Brazil’s Rich-Poor Gap Shrinks and So Does Everyone’s Income

The latest numbers from the IBGE (Brazilian Institute of Geography and Statistics) show that in 10 years, between 1995 and 2005, Brazilian workers had their earnings cut by 12.7% (even though they had a 4.6% increase in income when compared to 2004), while the country’s unemployment rate jumped 52.5%.

In 2005, Brazilian men had a monthly average income of 909.10 reais (US$ 421), while women made in average 718.80 (US$ 333). Also in 2005, 56.4% of workers were men while 43.6% were women. In ten years the participation of women in the job market grew by 3.2%.

The IBGE’s report also points out that despite the higher unemployment more Brazilians are being hired on the books, which gives them bigger social benefits like social security and the right to unemployment benefits. The number of those formally hired went from 43.2% in 1995 to 47.2% ten years later.

In 1995, most of the jobless had between five and eight years of study. Ten years later people who have finished high school are the ones with the hardest time to get a job.

Another reason for encouragement is the narrowing of the gap between the top rich and the bottom poor. While in 1995 the difference in income between the top 10% and the bottom 40% was 21.2 times this number had fallen to 15.8 times by 2005.

The South was the region where the biggest reduction in inequality occurred. In the state of Piauí­, in the Northeast, however, the gap between rich and poor grew by 8.5%.
 
The news on youth unemployment isn’t good though. The IBGE study reveals that the number of jobless youngsters in the 18 to 24 age bracket has zoomed 68%.

In the ten-year period, the number of children aged 10 to 14 who are working fell from 20.4% to 11.5% and from 50.9% to 41.3% among youngsters between 15 and 17.

On the other hand, those 10- to 14-year-old kids are now 97% of them on school, while only 89.8 % were going to school ten years ago. For those between 15 and 17 82% now are studying in comparison to 66.6% ten years ago.

On the other end of the age spectrum the number of older people working has been shrinking. Only 34.4% of man aged 65 or older have a job now while this percentage was 40.5% in 1995.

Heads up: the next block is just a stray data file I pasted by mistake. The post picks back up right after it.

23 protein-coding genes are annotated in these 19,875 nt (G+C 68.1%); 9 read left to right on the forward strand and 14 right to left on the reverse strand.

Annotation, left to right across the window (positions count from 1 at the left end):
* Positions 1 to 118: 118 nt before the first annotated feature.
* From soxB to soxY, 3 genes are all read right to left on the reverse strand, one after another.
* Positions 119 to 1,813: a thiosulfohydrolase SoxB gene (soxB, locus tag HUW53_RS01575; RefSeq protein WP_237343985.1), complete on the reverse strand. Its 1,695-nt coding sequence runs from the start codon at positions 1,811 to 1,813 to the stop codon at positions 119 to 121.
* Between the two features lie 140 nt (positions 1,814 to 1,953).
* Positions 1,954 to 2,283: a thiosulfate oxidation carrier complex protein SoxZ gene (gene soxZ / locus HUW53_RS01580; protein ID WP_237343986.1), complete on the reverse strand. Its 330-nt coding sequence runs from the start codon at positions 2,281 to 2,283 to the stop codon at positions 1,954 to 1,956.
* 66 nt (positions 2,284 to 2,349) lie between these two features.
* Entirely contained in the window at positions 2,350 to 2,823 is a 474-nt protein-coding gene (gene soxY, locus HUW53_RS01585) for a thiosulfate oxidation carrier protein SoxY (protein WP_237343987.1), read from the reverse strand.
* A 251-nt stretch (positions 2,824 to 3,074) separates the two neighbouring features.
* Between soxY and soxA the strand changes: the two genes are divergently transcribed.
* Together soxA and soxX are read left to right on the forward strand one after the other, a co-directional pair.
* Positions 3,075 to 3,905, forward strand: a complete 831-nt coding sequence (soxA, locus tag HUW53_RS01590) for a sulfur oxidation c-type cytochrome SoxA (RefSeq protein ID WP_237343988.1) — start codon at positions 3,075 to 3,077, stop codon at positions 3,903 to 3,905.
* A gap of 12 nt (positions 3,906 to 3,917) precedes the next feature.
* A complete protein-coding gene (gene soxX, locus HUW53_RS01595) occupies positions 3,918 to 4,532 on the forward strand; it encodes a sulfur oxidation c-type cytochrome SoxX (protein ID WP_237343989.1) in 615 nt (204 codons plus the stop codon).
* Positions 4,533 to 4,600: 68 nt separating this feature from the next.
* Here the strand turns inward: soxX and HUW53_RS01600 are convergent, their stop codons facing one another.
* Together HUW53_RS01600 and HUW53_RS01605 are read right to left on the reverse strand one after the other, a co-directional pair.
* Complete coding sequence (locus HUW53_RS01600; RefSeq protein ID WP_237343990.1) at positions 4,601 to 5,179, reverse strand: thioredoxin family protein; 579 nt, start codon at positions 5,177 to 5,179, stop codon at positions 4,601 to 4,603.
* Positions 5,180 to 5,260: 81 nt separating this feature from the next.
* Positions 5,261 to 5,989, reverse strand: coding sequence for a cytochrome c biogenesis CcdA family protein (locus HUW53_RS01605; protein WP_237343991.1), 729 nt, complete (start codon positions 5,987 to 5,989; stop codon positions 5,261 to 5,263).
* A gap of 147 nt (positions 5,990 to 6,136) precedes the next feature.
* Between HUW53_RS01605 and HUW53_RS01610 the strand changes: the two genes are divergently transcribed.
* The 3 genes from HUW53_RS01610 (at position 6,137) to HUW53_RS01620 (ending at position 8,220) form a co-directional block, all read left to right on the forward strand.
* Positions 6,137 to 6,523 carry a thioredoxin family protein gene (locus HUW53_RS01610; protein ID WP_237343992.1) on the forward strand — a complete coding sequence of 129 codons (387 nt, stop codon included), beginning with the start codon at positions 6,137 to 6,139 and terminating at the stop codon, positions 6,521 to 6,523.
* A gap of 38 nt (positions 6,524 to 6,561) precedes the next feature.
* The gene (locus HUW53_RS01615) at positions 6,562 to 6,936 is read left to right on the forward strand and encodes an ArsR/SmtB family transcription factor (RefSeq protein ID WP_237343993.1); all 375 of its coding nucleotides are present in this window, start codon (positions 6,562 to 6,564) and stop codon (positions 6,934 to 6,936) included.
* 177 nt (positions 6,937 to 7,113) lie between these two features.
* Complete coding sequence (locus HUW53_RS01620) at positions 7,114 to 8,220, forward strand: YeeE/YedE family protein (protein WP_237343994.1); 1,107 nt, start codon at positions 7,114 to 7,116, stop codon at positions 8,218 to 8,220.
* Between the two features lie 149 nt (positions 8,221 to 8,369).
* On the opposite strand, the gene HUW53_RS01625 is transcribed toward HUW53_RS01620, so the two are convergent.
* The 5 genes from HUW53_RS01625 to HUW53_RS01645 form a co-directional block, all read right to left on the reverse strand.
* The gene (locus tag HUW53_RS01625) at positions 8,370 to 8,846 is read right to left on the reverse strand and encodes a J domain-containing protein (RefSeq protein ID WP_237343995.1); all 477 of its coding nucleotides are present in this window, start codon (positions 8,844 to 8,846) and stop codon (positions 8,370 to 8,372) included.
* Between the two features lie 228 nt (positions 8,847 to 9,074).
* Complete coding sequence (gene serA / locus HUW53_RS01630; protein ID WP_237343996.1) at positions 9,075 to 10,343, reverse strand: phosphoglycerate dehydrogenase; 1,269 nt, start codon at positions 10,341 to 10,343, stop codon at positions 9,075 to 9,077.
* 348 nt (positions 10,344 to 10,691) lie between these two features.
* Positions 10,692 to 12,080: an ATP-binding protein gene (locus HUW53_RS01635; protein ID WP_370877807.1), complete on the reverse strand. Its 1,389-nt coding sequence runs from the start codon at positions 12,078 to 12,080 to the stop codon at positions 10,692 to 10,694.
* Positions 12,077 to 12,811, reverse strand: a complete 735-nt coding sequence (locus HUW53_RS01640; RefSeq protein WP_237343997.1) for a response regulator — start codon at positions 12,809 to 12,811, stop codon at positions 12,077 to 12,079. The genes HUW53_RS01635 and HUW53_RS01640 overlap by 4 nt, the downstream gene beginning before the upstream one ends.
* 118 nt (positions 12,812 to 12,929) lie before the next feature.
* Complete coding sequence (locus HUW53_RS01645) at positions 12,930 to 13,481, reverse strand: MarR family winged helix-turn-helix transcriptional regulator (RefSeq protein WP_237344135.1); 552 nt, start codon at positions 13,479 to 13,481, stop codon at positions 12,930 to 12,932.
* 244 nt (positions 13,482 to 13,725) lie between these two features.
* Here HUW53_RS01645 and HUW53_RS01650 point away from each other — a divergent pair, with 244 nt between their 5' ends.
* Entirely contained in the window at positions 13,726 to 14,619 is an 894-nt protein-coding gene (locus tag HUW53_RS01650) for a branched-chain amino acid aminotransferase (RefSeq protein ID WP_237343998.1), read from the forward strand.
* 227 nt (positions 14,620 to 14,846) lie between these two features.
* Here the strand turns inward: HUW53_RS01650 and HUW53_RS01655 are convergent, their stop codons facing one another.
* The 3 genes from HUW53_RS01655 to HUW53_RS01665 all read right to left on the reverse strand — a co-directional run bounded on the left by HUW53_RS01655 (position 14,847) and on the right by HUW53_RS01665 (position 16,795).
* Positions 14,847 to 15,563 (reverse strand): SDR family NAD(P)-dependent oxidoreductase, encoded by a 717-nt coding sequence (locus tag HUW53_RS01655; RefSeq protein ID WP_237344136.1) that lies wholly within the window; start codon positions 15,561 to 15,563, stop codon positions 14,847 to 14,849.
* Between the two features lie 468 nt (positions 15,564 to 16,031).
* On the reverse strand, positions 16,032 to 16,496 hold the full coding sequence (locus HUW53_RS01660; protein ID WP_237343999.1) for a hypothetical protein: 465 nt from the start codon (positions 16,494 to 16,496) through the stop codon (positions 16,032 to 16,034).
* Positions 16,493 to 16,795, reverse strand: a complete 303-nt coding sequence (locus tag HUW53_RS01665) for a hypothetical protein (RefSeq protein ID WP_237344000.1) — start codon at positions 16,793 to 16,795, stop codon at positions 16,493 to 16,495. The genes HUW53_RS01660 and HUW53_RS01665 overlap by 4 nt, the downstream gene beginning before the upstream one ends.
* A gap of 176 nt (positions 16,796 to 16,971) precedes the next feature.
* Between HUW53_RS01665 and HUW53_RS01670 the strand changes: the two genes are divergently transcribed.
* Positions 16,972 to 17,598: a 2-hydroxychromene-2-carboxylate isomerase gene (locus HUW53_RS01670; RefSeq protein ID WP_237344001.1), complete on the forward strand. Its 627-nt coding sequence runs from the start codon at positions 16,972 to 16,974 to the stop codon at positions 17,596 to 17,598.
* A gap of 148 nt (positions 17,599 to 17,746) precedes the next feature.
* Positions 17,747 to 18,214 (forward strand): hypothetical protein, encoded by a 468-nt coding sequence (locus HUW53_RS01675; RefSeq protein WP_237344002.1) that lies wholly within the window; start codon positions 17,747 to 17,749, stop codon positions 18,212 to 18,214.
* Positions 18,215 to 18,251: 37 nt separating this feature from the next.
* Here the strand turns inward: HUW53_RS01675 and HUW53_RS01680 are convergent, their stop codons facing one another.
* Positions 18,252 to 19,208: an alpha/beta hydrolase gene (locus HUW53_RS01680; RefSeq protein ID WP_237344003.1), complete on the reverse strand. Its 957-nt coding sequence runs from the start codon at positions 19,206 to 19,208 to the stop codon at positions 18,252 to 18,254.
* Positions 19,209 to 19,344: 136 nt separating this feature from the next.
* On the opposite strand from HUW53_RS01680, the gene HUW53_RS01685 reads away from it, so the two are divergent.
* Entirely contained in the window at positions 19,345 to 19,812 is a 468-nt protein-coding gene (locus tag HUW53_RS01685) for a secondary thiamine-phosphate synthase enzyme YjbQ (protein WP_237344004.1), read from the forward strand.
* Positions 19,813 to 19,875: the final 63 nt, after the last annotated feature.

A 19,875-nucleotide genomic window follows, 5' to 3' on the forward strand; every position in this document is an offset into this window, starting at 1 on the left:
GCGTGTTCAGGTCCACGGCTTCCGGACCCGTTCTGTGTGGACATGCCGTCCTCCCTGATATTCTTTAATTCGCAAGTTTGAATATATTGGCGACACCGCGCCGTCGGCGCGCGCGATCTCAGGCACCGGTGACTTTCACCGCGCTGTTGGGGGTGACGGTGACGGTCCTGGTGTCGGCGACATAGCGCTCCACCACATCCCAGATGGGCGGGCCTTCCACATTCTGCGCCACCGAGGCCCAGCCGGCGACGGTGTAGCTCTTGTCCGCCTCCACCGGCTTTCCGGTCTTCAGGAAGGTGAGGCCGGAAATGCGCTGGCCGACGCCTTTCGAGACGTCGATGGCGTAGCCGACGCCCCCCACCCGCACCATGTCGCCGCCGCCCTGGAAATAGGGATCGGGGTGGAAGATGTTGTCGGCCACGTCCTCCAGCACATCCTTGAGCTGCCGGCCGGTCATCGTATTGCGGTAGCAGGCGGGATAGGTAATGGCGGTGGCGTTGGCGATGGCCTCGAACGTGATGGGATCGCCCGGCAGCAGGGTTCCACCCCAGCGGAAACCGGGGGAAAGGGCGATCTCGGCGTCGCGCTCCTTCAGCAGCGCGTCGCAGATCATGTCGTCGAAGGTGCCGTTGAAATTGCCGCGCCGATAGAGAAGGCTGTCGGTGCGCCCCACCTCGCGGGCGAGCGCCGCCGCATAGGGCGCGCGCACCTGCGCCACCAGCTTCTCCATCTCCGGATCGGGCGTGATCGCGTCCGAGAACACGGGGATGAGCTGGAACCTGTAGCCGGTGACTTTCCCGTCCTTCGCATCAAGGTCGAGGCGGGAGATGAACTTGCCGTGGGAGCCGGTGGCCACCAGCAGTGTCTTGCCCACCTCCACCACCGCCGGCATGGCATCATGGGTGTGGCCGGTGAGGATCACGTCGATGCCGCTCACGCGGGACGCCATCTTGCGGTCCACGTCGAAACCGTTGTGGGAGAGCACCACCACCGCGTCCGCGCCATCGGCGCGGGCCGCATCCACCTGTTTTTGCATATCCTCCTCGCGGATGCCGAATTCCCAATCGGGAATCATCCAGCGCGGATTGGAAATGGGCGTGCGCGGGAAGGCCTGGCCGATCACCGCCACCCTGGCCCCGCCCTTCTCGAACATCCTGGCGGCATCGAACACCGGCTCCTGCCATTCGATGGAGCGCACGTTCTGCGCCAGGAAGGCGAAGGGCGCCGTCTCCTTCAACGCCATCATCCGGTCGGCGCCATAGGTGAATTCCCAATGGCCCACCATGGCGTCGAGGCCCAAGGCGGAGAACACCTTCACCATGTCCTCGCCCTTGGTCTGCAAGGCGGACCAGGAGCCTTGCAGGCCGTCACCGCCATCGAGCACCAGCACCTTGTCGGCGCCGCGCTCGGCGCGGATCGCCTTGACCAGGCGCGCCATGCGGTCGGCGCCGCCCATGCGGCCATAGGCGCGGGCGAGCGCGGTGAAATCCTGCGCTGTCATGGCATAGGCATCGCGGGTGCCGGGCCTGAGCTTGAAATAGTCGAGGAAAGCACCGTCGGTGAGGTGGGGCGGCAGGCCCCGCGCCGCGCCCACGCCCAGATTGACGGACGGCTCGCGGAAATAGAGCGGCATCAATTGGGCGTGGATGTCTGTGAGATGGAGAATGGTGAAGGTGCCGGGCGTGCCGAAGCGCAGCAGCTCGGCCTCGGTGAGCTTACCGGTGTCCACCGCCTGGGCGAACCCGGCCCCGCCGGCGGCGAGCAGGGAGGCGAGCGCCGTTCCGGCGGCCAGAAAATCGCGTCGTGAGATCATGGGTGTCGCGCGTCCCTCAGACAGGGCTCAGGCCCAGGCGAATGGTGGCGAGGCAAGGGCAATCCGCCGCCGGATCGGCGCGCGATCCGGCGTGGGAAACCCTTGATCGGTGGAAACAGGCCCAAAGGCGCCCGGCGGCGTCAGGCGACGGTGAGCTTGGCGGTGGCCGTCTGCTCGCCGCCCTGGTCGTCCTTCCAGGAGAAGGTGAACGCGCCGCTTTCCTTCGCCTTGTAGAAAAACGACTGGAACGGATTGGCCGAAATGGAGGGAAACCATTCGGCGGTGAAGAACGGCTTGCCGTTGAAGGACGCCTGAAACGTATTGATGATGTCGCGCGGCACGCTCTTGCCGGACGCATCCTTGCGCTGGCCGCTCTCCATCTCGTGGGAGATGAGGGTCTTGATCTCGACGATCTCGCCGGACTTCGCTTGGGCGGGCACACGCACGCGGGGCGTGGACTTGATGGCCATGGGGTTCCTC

Tags:

Ads

You May Also Like

Another Day of Chaos and Heartache for Brazil’s Varig Ticket Holders

The new Varig plan to cancel all domestic and international flights with the exception ...

Brazil Plans on Taking on the World with Baseball Caps

Brazil’s baseball cap capital, which is how the city of Apucarana is known, located ...

In Brazil Beef Exports Are Up, But Prices Are Down

A study released earlier this month by the Brazilian Confederation of Agriculture (CNA) shows ...

Activists Urge Brazil to Stop Killing of Amazon Dolphins

Activists from the Friends of the Manatee Association (Ampa) have placed a 12-meter-tall inflatable ...

PSDB’s Serra to Manage Brazil’s Largest City

The mayor-elect of São Paulo, Brazil, José Serra (PSDB), defeated his rival, incumbent mayor ...

Biotech Crops Curb Erosion and Pollution in the US and Brazil, Says GM Crowd

Since the introduction of biotech crops in 1996, farmers have reduced – and, in ...

90% of Brazil’s Sewage Is Dumped Untreated In Rivers and Lakes

Wednesday, March 22, on World Water Day, a director of a Brazilian NGO, SOS ...

No Apologies Necessary

Brazil has its problems, but that’s not something that anyone has to wear as ...

Brazil Adopts 99 Measures to Stem US$ 30 Billion in Losses to Piracy

Brazil’s National Council to Combat Piracy and Intellectual Property Violations (CNCP) unanimously approved, March ...

Brazil Consumes 30% More Fish. But It’s Still 18 Lbs Per Capita a Year

In two years, the average consumption of fish in Brazil increased about 30%, going ...